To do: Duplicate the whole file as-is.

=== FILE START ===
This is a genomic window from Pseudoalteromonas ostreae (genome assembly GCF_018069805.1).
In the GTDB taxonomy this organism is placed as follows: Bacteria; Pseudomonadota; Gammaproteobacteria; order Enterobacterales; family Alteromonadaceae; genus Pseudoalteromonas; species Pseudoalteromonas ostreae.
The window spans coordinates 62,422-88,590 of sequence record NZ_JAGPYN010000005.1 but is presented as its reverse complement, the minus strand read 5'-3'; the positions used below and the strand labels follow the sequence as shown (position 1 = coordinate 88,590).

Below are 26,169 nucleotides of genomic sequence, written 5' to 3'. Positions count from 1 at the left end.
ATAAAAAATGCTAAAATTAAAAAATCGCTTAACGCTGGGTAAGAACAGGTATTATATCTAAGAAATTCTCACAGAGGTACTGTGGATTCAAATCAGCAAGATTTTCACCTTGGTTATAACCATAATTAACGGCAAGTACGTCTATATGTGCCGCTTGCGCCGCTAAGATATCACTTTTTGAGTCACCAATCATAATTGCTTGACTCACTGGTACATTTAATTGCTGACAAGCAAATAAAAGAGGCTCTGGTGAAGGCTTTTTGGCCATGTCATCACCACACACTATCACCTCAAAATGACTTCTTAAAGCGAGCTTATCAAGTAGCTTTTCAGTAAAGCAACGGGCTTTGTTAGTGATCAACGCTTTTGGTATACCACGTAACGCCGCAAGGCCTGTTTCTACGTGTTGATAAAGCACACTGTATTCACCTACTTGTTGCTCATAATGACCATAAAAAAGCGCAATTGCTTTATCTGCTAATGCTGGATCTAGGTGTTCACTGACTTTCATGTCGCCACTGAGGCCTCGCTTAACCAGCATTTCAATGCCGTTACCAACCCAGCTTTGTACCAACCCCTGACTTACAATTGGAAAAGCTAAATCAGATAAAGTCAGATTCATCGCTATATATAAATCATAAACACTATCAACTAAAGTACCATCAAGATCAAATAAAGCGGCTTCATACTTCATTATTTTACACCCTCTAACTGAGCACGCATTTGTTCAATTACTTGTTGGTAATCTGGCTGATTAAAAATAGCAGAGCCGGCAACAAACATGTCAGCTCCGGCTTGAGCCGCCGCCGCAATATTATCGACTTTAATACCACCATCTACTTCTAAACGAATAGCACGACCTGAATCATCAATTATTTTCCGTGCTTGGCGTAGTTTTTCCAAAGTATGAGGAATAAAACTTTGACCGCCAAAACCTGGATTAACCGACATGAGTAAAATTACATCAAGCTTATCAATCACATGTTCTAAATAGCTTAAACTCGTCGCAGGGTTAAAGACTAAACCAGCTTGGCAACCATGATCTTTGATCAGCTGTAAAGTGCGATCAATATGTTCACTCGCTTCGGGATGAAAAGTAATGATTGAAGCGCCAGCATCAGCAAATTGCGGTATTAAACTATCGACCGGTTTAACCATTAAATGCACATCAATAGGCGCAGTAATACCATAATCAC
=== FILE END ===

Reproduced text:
This is a genomic window from Pseudoalteromonas ostreae (genome assembly GCF_018069805.1).
In the GTDB taxonomy this organism is placed as follows: Bacteria; Pseudomonadota; Gammaproteobacteria; order Enterobacterales; family Alteromonadaceae; genus Pseudoalteromonas; species Pseudoalteromonas ostreae.
The window spans coordinates 62,422-88,590 of sequence record NZ_JAGPYN010000005.1 but is presented as its reverse complement, the minus strand read 5'-3'; the positions used below and the strand labels follow the sequence as shown (position 1 = coordinate 88,590).

Below are 26,169 nucleotides of genomic sequence, written 5' to 3'. Positions count from 1 at the left end.
ATAAAAAATGCTAAAATTAAAAAATCGCTTAACGCTGGGTAAGAACAGGTATTATATCTAAGAAATTCTCACAGAGGTACTGTGGATTCAAATCAGCAAGATTTTCACCTTGGTTATAACCATAATTAACGGCAAGTACGTCTATATGTGCCGCTTGCGCCGCTAAGATATCACTTTTTGAGTCACCAATCATAATTGCTTGACTCACTGGTACATTTAATTGCTGACAAGCAAATAAAAGAGGCTCTGGTGAAGGCTTTTTGGCCATGTCATCACCACACACTATCACCTCAAAATGACTTCTTAAAGCGAGCTTATCAAGTAGCTTTTCAGTAAAGCAACGGGCTTTGTTAGTGATCAACGCTTTTGGTATACCACGTAACGCCGCAAGGCCTGTTTCTACGTGTTGATAAAGCACACTGTATTCACCTACTTGTTGCTCATAATGACCATAAAAAAGCGCAATTGCTTTATCTGCTAATGCTGGATCTAGGTGTTCACTGACTTTCATGTCGCCACTGAGGCCTCGCTTAACCAGCATTTCAATGCCGTTACCAACCCAGCTTTGTACCAACCCCTGACTTACAATTGGAAAAGCTAAATCAGATAAAGTCAGATTCATCGCTATATATAAATCATAAACACTATCAACTAAAGTACCATCAAGATCAAATAAAGCGGCTTCATACTTCATTATTTTACACCCTCTAACTGAGCACGCATTTGTTCAATTACTTGTTGGTAATCTGGCTGATTAAAAATAGCAGAGCCGGCAACAAACATGTCAGCTCCGGCTTGAGCCGCCGCCGCAATATTATCGACTTTAATACCACCATCTACTTCTAAACGAATAGCACGACCTGAATCATCAATTATTTTCCGTGCTTGGCGTAGTTTTTCCAAAGTATGAGGAATAAAACTTTGACCGCCAAAACCTGGATTAACCGACATGAGTAAAATTACATCAAGCTTATCAATCACATGTTCTAAATAGCTTAAACTCGTCGCAGGGTTAAAGACTAAACCAGCTTGGCAACCATGATCTTTGATCAGCTGTAAAGTGCGATCAATATGTTCACTCGCTTCGGGATGAAAAGTAATGATTGAAGCGCCAGCATCAGCAAATTGCGGTATTAAACTATCGACCGGTTTAACCATTAAATGCACATCAATAGGCGCAGTAATACCATAATCAC